manus: welcome back to the "best of bloomberg: middle east." boeing has confirmed they are working on a software upgrade saying it should be released soon. meanwhile, shares tumbled as the approval process for the jet came under investigation. bloomberg was told the transportation department inquiry into boeing began before last week's fatal crash. we got more with our conglomerate, telephones, and media editor. an investigation will focus on because of a crash and try to come to grips at the regulatory level without prevent . -- prevent the next one.
in this case, we are talking about a subpoena to present evidence and a possible and alarming note is that they seem to be focusing and itapproval process raises the threat of ego -- of going horizontal. they are burrowing into the process of how this plane got approved to fly. manus: indeed, how to get there in the first place? given a boeing is releasing a software update soon, can we expect it to be flying again anytime soon? software update is one issue, the other is training of the pilots. you have to think that would take some time, especially given what has happened, they want to be very careful. be absolutelyt to certain to have tested that software update and make sure
the training is complete and comprehensive. it is hard to say how long it could be before those planes are flying. i wonder what the company means by soon. the software have soon, but what about the approval of that software, and what about the testing and training? it could be a bit of time before we see those planes flying again. saudi arabia is becoming popular amongst investors from london to new york. what are the most recent numbers showing us? i asked our middle east equities reporter. >> we know the index inclusion is the major topic. just looked at to etf's that actually track saudi stocks. one of them is traded in london, the other in new york. than,unds attracted more around $330 million this year. when we look at flows versus total assets, they are on top of
a global ranking for etf's so far in 2019. easy to seet is that investors are actually placing their bets through this market and funds that are not necessarily needed to go to react to trade and to play the index inclusion. when we hear there is a lot more to come when comes to inflows and returns to investors. fair to say both funds are delivering a little bit more than the to double index in react -- the tadawal index in riyadh. manus: one market that is on fire is egypt. volatility is still a little bit high. >> yes, every time we talked to fund managers here in the region or analysts, they say that egypt should be on top of the list or those looking at middle eastern markets. stories, reforms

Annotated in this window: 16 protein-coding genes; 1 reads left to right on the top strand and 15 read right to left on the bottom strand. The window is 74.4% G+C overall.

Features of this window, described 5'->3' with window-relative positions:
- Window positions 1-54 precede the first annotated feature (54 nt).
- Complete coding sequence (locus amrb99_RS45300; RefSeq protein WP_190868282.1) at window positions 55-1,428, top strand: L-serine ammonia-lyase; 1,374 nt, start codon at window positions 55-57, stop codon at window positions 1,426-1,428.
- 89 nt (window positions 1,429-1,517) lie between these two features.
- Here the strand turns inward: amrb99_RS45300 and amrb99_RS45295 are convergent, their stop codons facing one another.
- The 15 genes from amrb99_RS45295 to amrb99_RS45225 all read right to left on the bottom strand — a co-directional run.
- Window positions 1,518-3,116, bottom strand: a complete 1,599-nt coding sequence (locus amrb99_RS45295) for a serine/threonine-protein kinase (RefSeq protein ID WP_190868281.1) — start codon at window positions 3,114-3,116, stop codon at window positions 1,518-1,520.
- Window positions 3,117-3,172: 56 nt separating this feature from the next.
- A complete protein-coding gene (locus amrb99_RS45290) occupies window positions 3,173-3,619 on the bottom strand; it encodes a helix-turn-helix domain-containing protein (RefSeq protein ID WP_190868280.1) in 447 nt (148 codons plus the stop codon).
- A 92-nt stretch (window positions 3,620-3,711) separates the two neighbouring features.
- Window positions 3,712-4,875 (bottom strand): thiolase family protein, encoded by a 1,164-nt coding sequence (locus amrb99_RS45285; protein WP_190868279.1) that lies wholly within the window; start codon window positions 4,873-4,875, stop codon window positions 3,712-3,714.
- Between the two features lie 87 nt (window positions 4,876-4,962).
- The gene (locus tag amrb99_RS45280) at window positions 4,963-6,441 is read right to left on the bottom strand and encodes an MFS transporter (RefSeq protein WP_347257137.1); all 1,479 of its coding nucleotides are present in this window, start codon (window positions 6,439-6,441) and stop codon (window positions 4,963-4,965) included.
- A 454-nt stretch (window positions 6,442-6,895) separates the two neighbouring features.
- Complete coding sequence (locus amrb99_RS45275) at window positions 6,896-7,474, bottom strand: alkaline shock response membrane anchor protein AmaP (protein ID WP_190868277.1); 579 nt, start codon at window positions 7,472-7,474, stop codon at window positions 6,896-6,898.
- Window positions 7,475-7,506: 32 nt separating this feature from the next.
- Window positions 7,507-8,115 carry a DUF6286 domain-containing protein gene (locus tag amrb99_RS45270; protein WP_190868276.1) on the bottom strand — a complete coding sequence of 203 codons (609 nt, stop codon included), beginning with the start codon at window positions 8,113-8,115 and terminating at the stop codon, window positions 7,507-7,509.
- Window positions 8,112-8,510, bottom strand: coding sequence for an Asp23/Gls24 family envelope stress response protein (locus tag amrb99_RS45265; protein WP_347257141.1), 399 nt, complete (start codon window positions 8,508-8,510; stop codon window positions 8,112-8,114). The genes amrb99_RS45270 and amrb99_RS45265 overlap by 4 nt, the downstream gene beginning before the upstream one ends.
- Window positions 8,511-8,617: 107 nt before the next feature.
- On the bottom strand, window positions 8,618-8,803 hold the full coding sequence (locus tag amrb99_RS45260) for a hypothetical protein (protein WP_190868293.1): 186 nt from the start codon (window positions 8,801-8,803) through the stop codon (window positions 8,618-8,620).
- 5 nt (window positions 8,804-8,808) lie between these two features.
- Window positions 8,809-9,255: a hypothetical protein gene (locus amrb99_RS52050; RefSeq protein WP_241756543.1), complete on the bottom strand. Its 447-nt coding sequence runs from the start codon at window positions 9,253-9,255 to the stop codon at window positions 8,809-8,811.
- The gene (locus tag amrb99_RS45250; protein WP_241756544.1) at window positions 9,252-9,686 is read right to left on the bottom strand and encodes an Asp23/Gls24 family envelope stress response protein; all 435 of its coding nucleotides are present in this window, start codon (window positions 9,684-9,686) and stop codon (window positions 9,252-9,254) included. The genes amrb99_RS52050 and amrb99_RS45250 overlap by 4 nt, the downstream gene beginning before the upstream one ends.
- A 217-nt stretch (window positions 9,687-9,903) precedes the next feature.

are moving forward, you have some good names. but volatility is part of the game. had itsy, the index worst performance so far in 2019, and what we heard from an analyst on the ground is that they work related to a big name in the egyptian stock market. there is a deal with the main shareholder trying to buy out minority holders. this deal is still pending approval. , they mighttuck need a capital increase. all of this is just pessimism in the market and just a bad session. manus: what about the family of emaar? it is a big decision day at the boardroom in regards to the whole family. development emaar properties, a big company within the group, they all have their
boards meeting today and the topic is dividends. all three stocks have recovered considerably in the past five weeks, mostly after they delivered their earnings results for 2018. if there is any indication they are actually going to disperse dividends beyond what the market seexpecting, we should another leg. the rally stalled this week after u.s. officials were said to fear a pushback on trade negotiations between the two worlds -- two largest energy consumers. around 5% and rose earlier this week as opec and its allies agreed to a production cut until june. i got more with a senior economist in the pakistan region with standard chartered.